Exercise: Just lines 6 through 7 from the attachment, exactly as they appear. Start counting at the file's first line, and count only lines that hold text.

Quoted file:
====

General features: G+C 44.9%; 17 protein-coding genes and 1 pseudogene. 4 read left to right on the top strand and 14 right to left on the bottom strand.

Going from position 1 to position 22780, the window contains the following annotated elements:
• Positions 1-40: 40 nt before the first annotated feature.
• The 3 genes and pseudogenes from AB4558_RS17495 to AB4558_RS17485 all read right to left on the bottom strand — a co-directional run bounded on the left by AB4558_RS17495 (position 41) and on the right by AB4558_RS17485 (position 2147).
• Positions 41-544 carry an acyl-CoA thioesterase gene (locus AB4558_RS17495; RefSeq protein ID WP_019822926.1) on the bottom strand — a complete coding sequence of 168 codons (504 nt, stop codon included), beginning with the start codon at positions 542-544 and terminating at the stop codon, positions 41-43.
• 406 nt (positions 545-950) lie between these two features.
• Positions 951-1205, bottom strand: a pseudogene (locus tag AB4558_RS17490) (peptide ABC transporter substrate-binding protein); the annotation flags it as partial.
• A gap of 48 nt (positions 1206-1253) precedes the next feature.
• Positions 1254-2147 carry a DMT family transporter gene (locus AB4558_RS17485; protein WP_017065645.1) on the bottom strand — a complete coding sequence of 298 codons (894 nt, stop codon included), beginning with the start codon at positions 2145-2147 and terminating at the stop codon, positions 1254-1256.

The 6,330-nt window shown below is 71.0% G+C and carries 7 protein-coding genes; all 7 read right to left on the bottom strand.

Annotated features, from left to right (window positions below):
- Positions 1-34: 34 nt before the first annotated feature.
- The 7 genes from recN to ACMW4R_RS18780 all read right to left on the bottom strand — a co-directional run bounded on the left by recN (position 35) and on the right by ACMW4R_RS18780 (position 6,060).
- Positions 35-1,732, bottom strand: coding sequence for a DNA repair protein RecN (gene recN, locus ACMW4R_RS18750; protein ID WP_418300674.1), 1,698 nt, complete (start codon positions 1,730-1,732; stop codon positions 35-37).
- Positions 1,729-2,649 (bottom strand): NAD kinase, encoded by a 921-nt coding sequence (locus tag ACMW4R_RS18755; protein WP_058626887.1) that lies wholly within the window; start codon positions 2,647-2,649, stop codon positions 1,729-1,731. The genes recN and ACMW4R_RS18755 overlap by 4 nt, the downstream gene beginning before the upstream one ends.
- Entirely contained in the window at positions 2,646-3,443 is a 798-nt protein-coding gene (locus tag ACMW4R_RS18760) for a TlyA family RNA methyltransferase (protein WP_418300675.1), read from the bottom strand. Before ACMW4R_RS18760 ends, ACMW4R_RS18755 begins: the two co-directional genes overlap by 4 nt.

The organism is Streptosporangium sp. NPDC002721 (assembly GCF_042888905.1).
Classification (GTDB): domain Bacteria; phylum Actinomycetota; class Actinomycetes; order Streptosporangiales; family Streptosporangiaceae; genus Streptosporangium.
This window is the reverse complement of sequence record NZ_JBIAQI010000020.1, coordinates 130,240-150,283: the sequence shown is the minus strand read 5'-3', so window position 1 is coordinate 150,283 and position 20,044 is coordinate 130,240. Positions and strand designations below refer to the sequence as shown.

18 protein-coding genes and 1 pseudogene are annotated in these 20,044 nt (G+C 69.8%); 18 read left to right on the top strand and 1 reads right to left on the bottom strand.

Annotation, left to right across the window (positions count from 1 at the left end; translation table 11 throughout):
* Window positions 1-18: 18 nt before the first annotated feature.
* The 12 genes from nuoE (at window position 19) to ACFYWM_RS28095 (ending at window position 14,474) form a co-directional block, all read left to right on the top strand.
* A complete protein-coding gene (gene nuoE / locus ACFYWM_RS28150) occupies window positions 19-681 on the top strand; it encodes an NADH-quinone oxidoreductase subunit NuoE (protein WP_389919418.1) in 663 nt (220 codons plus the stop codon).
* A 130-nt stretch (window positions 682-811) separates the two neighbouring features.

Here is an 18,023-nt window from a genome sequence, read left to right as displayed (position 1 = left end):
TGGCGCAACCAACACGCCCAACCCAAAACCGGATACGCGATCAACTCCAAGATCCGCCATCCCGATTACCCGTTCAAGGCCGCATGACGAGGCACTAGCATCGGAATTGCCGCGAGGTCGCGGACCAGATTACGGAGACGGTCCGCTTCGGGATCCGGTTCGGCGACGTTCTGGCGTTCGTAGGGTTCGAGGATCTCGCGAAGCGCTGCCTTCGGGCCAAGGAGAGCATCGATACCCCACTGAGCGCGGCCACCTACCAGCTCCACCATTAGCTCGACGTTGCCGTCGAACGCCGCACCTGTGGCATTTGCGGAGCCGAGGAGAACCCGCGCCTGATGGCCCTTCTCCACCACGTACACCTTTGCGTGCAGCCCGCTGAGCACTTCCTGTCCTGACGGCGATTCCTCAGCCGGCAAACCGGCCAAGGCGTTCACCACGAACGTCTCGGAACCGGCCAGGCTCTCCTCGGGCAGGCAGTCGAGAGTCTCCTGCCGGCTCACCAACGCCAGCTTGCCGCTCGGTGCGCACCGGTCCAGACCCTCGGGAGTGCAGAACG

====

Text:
• 406 nt (positions 545-950) lie between these two features.
• Positions 951-1205, bottom strand: a pseudogene (locus tag AB4558_RS17490) (peptide ABC transporter substrate-binding protein); the annotation flags it as partial.